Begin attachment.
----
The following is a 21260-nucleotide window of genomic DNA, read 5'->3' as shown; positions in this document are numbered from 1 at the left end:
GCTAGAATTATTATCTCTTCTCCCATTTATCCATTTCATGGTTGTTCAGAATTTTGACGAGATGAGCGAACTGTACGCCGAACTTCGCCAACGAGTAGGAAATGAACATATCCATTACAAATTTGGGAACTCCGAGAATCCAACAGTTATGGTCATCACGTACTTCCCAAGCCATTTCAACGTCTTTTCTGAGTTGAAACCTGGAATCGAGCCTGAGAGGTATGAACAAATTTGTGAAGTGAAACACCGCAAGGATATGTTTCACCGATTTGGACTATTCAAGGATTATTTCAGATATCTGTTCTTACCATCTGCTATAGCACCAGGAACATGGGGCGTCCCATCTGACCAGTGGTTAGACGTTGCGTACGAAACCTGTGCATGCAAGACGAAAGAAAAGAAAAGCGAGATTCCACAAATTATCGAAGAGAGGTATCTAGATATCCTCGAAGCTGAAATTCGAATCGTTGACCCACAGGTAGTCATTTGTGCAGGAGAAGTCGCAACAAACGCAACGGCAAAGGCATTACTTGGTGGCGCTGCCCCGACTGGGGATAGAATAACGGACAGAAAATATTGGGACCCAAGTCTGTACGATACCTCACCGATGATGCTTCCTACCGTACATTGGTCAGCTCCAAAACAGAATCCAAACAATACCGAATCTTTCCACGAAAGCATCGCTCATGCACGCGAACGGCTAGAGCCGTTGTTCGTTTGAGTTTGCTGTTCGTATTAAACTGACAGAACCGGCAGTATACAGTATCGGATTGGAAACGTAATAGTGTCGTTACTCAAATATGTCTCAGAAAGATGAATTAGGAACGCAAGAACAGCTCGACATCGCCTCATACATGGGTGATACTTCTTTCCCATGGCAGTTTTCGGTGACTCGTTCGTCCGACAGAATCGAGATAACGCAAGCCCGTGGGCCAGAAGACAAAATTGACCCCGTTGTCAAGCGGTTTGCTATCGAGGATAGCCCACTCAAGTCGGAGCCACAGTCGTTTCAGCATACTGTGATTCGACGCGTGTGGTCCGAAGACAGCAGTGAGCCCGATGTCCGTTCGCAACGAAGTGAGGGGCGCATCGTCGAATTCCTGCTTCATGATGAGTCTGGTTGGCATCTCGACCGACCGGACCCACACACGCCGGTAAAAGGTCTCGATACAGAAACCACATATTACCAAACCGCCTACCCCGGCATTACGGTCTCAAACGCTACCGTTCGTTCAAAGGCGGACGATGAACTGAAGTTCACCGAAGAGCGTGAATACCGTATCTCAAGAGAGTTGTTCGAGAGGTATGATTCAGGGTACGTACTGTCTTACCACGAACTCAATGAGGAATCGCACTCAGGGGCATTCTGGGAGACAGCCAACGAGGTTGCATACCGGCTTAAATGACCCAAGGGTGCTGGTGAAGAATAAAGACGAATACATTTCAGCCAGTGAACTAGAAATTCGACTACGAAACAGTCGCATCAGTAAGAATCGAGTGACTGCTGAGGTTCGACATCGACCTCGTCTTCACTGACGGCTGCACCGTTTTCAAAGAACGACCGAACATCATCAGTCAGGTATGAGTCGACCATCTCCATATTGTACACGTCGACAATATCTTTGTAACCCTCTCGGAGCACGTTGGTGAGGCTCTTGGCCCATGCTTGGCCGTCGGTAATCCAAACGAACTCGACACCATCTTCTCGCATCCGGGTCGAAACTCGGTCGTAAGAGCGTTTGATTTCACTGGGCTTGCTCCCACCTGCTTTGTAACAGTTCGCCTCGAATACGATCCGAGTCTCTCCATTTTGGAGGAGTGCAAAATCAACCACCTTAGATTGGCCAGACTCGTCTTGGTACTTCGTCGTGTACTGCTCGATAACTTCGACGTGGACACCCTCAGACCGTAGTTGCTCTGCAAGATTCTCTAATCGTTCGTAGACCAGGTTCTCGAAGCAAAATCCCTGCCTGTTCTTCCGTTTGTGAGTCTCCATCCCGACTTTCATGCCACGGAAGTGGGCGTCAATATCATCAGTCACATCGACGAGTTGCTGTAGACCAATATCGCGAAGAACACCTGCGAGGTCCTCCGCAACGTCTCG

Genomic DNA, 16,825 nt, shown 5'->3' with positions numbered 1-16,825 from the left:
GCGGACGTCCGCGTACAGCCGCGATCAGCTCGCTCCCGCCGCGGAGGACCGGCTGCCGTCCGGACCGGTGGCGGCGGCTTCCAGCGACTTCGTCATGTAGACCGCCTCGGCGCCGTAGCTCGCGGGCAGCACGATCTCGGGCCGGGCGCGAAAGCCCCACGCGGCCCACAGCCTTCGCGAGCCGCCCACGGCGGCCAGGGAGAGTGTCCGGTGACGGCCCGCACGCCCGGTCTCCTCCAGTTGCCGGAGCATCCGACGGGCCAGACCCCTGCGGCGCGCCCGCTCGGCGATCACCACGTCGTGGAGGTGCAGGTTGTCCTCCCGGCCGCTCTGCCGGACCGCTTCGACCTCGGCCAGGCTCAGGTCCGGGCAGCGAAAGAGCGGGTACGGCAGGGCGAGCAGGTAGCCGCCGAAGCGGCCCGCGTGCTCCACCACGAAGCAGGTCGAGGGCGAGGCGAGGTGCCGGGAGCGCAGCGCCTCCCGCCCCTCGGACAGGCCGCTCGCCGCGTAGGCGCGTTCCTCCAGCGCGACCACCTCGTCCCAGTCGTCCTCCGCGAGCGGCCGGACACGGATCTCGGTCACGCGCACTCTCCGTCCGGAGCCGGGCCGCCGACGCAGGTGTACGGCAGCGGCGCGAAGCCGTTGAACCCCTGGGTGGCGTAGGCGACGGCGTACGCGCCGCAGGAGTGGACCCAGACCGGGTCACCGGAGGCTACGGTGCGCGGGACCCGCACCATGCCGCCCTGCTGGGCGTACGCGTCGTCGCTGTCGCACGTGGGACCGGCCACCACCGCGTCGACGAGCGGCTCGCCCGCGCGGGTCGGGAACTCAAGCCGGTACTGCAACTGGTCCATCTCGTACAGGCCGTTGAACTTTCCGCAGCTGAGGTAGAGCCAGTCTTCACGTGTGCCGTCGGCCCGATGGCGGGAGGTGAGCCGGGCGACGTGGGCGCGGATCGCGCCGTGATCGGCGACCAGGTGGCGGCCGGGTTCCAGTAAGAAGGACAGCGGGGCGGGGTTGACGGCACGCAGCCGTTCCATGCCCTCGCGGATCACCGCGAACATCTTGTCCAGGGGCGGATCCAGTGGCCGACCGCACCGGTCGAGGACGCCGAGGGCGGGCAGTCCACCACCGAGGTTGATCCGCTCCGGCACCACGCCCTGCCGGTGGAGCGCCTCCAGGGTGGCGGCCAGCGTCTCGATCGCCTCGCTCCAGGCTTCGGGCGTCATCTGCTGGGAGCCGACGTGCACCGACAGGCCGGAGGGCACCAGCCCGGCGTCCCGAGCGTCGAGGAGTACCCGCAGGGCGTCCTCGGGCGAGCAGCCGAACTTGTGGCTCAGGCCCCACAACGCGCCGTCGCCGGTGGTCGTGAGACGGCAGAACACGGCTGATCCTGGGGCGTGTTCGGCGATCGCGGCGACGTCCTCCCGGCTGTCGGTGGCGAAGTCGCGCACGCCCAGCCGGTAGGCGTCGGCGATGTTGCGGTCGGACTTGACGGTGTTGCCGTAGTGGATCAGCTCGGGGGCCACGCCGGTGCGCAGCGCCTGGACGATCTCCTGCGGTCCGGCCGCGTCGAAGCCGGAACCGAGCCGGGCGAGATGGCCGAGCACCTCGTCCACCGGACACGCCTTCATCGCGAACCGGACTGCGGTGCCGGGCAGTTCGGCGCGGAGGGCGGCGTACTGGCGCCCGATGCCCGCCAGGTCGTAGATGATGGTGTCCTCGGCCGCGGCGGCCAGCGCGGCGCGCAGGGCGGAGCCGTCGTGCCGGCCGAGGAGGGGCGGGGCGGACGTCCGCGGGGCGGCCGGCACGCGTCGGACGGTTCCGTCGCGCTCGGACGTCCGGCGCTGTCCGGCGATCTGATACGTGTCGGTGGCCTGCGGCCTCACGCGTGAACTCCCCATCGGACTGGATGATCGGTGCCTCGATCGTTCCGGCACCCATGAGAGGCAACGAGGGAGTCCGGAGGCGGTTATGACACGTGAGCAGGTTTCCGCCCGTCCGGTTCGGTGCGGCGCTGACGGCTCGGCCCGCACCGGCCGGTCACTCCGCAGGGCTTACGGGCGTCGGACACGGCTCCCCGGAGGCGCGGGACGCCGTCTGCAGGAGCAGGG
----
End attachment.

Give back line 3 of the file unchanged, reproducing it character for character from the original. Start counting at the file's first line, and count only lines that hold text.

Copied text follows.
Genomic DNA, 16,825 nt, shown 5'->3' with positions numbered 1-16,825 from the left: